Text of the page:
Froggs leaning towards adoption of bent pine tree
Irene Ghannage, chairwoman of the Friends of Geraldton gardens (Froggs) was pointing out the Lone Pine on the corner of Durlacher and Sanford streets: Geraldton’s very own leaning tree.
Battered by the howling summer southerlies, this tree has stood the test of the elements and time for nearly 100 years and should have the same claim to fame that has collected around the leaning trees in Greenough. Perhaps in our busy lives we rush past this sentinel pine, neither caring for its place in history nor its welfare?
“The Froggs are interested in the idea of adopting this tree,” Irene said.
“We could show an interest in its future. Perhaps by wrapping our banner and logo around the trunk from time to time and checking with the City of Greater Geraldton about its life expectancy.”
The Friends of Geraldton Gardens have various roles around the city which include the care of Wonthella Bushland, sowing everlasting seeds into the vacant garden beds at Geraldton Hospital along Shenton Street and now the idea of adopting the lone pine.
These activities are already under way while they work towards creating a botanical garden of Mid West flora in Maitland Park.
The latter project will come on line when funding is sufficient to make a start.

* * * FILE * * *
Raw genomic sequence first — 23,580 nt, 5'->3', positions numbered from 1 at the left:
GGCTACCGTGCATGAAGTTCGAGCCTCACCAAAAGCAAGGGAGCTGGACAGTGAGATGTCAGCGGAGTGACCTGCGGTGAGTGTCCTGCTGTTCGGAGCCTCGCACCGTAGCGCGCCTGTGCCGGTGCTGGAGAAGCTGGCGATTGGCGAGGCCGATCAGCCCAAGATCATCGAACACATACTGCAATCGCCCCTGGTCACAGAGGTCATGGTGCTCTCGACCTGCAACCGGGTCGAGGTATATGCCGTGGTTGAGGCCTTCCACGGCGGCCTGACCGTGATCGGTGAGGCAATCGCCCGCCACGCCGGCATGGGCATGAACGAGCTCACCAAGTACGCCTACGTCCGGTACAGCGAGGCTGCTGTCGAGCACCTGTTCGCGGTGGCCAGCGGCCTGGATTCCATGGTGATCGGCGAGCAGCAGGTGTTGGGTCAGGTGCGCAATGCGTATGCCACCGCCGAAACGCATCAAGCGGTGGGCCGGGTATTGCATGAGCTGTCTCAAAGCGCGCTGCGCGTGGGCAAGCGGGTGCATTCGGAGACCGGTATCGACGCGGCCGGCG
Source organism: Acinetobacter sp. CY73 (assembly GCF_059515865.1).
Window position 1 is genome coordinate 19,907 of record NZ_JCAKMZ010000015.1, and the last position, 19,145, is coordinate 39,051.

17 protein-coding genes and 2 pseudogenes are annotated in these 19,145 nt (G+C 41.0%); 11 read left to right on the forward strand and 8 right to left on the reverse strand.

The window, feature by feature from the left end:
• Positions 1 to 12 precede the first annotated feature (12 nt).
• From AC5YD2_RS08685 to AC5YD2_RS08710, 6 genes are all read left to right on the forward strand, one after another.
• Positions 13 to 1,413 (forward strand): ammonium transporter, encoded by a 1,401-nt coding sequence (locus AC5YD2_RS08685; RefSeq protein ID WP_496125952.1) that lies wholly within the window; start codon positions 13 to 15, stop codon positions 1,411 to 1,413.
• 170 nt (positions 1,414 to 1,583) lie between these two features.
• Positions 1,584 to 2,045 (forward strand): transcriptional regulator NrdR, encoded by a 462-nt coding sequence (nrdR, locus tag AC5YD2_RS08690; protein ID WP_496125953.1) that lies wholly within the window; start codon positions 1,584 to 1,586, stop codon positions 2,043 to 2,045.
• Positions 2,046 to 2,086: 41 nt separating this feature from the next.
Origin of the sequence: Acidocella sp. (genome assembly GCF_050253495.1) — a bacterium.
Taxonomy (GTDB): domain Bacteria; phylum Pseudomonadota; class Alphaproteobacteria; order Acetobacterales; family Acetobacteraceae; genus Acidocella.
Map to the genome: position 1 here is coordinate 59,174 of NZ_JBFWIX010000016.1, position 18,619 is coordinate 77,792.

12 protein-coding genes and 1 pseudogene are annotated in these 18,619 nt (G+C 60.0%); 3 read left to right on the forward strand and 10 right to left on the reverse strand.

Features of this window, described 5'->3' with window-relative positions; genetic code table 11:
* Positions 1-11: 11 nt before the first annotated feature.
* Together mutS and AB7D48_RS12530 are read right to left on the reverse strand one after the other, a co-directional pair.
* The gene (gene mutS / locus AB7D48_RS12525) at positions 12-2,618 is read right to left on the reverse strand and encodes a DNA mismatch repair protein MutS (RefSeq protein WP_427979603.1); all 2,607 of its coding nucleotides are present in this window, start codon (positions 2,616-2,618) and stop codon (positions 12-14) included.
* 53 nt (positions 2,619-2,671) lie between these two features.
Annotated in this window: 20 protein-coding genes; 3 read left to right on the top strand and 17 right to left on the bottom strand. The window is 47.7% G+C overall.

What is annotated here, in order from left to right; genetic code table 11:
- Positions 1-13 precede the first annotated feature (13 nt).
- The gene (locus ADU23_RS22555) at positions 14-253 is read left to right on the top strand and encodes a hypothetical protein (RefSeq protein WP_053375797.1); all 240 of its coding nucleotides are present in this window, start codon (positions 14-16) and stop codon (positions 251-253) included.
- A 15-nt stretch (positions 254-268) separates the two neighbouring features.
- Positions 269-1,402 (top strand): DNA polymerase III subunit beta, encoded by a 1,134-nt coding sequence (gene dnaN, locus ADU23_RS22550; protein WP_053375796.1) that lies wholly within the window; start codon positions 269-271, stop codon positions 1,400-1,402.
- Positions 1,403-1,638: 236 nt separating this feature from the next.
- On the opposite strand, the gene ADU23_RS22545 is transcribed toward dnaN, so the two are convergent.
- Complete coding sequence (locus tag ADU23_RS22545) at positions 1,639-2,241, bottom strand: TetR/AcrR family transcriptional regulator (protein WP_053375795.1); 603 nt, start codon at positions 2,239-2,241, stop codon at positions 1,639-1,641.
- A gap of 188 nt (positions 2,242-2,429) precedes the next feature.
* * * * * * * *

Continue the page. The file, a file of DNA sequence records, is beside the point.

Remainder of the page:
The Geraldton Regional Library sent me an article from their website about the pine tree.
Written by Neville Thompson in 2013, it says, “Geraldton has its very own Lone Pine, not a descendant of the Gallipoli tree, but a gnarled and wind-battered veteran originally planted by the Geraldton municipal council gardener, Mr A. Larner in about 1924. It was one of a number of pinus banksiana or jack pines planted as street trees in the section of Sanford Street between Cathedral Avenue and Durlacher Street”.
A spokesperson from the City of Greater Geraldton said the City did not have any plans to remove the tree or carry out any work on it. They recently improved the breathing area around the base of the pine when some cabling was done adjacent to it.
In his article, Neville Thompson said the pine has horticultural as well as historical significance.
It stands in stark contrast to the upright Norfolk Island pines in Fitzgerald Street and other locations around the city.
I wonder what date these trees were planted? They looked pretty big to me back in 1952 when I went to high school here from Three Springs.
So until next week, keep an eye open for the first rains and we can look at a garden inside the St John of God Hospital.
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